Page last updated at 17:43 GMT, Tuesday, 28 April 2009 18:43 UK

UAE sheikh in abuse tape scandal

Map of UAE

A human rights group is calling on Abu Dhabi to take urgent action against the head of state's brother after video emerged of him torturing another man.

Human Rights Watch called for a full investigation into Issa bin Zayed al-Nahyan over the footage.

The United Arab Emirates Interior Ministry confirmed that the 45-minute video featured Sheikh Issa, but said the issue had been resolved privately.

The victim is seen being beaten, given electric shocks and crushed by a car.

A man in police uniform and several other men are seen assisting the sheikh in the abuse, as the terrified victim is held down in the sand.

The UAE says a police investigation found no breach of its rules in the incident.

A former business associate of Sheikh Issa al-Nahyan says he smuggled the video out of the UAE.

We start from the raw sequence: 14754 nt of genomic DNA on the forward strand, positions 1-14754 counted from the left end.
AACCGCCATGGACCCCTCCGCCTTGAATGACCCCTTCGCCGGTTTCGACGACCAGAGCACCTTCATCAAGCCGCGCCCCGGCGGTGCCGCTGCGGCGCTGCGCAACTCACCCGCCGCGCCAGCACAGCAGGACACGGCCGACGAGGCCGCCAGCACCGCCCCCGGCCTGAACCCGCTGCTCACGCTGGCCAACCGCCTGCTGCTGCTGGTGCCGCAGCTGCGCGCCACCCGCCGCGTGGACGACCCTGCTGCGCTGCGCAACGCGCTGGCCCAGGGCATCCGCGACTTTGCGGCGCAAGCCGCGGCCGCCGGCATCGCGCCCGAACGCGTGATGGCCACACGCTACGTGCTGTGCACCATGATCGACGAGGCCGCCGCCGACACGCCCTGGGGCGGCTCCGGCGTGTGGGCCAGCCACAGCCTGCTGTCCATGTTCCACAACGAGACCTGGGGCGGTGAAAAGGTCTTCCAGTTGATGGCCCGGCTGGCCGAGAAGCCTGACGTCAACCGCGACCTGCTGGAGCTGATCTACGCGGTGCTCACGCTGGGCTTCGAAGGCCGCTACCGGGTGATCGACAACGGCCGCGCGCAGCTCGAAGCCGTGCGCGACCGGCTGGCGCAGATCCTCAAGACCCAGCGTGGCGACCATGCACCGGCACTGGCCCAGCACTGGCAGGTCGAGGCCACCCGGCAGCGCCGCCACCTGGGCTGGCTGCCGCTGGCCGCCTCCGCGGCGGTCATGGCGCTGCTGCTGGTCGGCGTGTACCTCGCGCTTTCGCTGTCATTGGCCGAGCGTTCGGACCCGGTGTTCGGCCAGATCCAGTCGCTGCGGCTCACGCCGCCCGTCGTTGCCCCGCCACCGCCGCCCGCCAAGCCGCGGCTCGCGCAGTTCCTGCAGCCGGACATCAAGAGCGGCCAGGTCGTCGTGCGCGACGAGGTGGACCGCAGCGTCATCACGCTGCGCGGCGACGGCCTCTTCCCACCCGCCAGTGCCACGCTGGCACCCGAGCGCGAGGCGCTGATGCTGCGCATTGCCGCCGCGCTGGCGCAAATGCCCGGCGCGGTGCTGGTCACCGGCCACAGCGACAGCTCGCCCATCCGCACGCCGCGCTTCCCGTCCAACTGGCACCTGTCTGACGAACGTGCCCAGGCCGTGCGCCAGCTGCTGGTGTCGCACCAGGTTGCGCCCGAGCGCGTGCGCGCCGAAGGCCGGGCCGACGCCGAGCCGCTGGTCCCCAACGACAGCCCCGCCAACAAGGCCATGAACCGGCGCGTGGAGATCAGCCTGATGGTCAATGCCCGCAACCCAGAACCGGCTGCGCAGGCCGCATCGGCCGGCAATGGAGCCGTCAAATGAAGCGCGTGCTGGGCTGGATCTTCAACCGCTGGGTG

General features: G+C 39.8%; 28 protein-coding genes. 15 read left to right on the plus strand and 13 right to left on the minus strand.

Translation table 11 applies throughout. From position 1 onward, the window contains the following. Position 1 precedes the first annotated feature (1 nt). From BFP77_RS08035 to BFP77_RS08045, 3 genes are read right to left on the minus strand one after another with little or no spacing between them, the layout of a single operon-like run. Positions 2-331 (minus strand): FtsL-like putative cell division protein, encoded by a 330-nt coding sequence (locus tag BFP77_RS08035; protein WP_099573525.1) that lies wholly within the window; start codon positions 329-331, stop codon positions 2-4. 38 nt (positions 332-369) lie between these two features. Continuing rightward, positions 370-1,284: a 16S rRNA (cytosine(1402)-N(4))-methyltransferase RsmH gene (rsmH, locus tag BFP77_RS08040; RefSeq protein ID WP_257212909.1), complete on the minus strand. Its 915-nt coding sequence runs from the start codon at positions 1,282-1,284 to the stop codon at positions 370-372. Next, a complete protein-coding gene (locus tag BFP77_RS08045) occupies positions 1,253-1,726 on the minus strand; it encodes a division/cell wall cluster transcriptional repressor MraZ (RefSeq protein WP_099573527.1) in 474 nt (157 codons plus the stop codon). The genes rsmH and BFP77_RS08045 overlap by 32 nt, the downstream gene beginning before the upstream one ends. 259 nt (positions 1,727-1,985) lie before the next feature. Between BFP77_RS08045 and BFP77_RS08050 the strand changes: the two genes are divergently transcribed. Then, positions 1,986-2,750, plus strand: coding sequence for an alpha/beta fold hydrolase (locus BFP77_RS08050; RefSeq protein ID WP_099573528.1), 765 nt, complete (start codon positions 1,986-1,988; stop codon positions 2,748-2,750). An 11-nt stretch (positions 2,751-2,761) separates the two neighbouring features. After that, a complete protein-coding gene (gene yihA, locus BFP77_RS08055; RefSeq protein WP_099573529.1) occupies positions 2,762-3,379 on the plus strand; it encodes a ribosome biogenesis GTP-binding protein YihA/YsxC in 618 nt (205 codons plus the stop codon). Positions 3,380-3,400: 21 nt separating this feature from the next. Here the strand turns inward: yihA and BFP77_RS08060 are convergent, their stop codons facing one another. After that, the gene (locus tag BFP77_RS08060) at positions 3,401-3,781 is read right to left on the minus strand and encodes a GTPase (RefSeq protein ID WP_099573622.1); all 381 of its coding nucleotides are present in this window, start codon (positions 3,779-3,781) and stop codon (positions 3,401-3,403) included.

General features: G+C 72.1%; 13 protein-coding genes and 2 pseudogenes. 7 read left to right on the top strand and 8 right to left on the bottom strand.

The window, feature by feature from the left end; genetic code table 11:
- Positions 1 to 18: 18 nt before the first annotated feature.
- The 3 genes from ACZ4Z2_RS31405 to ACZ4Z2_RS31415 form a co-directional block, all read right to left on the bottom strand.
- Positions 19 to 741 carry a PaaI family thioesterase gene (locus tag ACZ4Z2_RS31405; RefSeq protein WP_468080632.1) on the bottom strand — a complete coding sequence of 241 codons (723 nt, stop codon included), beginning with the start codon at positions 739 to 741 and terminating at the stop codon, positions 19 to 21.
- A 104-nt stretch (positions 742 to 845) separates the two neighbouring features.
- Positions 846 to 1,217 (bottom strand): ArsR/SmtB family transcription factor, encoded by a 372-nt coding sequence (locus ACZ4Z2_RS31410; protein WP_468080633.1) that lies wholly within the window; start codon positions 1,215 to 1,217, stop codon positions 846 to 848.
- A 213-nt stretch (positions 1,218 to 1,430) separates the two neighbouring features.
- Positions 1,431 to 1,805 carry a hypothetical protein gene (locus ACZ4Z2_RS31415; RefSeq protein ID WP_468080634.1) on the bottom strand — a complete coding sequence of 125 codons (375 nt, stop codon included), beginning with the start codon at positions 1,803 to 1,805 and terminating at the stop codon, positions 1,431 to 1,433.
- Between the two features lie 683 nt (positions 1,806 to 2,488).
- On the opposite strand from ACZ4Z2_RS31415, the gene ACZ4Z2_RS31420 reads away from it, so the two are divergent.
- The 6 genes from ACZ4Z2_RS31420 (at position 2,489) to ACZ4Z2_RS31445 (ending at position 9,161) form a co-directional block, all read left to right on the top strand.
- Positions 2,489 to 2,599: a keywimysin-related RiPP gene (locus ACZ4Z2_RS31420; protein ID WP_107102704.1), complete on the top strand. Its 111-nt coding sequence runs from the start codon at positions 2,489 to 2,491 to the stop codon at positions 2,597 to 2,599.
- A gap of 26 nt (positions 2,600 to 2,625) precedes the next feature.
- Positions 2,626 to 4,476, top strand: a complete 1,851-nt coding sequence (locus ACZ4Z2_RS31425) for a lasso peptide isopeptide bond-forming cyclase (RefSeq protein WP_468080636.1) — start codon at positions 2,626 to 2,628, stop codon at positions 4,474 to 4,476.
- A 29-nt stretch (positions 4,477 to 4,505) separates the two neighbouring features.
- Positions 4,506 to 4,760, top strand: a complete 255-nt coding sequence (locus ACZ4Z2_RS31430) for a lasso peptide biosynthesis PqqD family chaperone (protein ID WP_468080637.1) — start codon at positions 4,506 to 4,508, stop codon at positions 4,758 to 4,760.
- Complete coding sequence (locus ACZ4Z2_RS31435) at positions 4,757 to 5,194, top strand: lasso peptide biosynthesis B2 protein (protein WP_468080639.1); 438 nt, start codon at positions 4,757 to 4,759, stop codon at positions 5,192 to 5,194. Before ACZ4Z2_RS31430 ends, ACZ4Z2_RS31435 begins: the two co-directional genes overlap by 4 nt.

Bassam Nabulsi, who is suing the sheikh in a US federal court, gave a copy of the tape to the US television network ABC which broadcast clips, saying parts of it were too graphic to be shown.


The footage shows bullets being fired near Afghan businessman Mohammed Shah Poor as he lies tied up screaming on the desert floor. Sand is shovelled into his mouth.

He is also struck repeatedly with a plank with a protruding nail, and had salt rubbed into his wounds.

In the unbroadcast footage, an electric cattle prod reportedly is used on the private parts of the victim, who had been accused of cheating the sheikh in a business deal over a consignment of wheat.

Near the end of the tape, Poor is made to lie onto the ground and the sheikh drives over him repeatedly, with the sound of what appears to be breaking bones audible on the tape.

Human Rights Watch described the acts on the tape as a violation of the UAE's constitution and international law.

"The government's failure to prosecute those involved in this undisputed incident of torture and abuse at the hands of a royal family member and the police is an appalling miscarriage of justice," said HRW's Sarah Leah Watson.

It said the apparent involvement of a police officer was "tantamount to state complicity in the torture".

The UAE said the police investigated the events, and found that "all rules, policies and procedures were followed correctly by the Police Department", according to a letter seen by Human Rights Watch.

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